University of Manitoba Press’ latest book: A Two-Spirit Journey
University of Manitoba Press is publishing the autobiography of Ma-Nee Chacaby, a lesbian Objibwa-Cree Elder from Thunder Bay, coincidentally just before Pride Winnipeg kicks off on May 27. The book launch will be May 18 at 7:30 p.m. at McNally Robinson Booksellers.
The book starts:
“My earliest memories are of gathering kindling, making snowshoes, and hunting and trapping in my isolated Canadian community, where alcoholism was widespread in the 1950s. In 2013, more than half a century later, I performed a healing ceremony and then helped lead the first gay pride parade in my city, Thunder Bay, Ontario. This book describes the extraordinary path that led me to this place.”
A Two-Spirit Journey
A Two-Spirit Journey is Ma-Nee Chacaby’s extraordinary account of her life as an Ojibwa-Cree lesbian. From her early, often harrowing memories of life and abuse in a remote Ojibwa community riven by poverty and alcoholism, Chacaby’s story is one of enduring and ultimately overcoming the social, economic, and health legacies of colonialism.
As a child, Chacaby learned spiritual and cultural traditions from her Cree grandmother and trapping, hunting, and bush survival skills from her Ojibwa stepfather. She also suffered physical and sexual abuse by different adults, and in her teen years became alcoholic herself. At twenty, Chacaby moved to Thunder Bay with her children to escape an abusive marriage. Abuse, compounded by racism, continued, but Chacaby found supports to help herself and others. Over the following decades, she achieved sobriety; trained and worked as an alcoholism counsellor; raised her children and fostered many others; learned to live with visual impairment; and came out as a lesbian. In 2013, Chacaby led the first gay pride parade in Thunder Bay.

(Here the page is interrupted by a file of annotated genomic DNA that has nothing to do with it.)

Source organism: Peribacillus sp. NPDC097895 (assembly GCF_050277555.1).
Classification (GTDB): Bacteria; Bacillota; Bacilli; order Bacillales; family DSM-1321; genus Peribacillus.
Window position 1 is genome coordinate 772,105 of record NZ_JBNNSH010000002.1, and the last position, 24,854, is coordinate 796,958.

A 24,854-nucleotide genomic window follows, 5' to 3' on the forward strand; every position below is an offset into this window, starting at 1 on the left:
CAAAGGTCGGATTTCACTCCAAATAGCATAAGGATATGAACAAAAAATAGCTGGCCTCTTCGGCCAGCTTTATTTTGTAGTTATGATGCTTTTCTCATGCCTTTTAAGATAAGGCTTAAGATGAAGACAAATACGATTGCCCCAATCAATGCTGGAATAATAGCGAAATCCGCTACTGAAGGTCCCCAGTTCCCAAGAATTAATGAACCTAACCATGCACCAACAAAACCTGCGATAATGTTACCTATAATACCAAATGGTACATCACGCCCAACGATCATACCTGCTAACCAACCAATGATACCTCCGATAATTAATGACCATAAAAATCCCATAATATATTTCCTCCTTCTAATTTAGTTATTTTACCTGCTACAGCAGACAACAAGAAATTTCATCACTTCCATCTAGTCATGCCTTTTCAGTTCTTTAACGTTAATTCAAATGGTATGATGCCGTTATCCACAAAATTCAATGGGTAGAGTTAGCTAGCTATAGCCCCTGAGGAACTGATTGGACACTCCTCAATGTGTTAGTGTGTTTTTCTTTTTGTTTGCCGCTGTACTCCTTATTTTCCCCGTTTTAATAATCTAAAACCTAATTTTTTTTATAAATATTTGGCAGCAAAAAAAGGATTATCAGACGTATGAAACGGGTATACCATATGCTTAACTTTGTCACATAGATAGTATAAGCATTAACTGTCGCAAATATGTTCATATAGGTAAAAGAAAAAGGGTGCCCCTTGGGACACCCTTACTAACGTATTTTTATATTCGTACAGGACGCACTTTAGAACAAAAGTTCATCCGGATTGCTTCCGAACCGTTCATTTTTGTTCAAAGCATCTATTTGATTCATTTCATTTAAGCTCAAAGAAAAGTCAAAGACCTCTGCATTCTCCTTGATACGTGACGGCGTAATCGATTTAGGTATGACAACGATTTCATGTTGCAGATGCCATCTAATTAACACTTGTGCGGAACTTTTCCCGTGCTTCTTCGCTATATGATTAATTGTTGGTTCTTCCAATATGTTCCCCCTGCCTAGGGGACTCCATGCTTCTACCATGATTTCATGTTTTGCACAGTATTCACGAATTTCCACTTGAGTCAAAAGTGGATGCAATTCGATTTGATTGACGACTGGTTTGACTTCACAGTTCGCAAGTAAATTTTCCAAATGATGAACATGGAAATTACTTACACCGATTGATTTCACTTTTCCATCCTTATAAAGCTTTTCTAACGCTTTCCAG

Raised by her Cree grandmother in a remote Ojibwa community near Lake Nipigon, Ont., Chacaby has emerged from hardship grounded in faith, compassion, humour, and resilience. Her memoir provides unprecedented insights into the challenges still faced by many Indigenous people.
As Two-Spirited People of Manitoba Inc. says: Two-Spirit is a term used to describe Aboriginal people who assume cross-, or multiple gender roles, attributes, dress and attitudes for personal, spiritual, cultural, ceremonial or social reasons. These roles are defined by each cultural group and can be fluid over a person’s lifetime. Modern terms like gay, lesbian, bisexual, transgender, transsexual and intersected (in combination with, or exclusive to, Two-Spirit) may be adopted by some Aboriginal people to define who they are.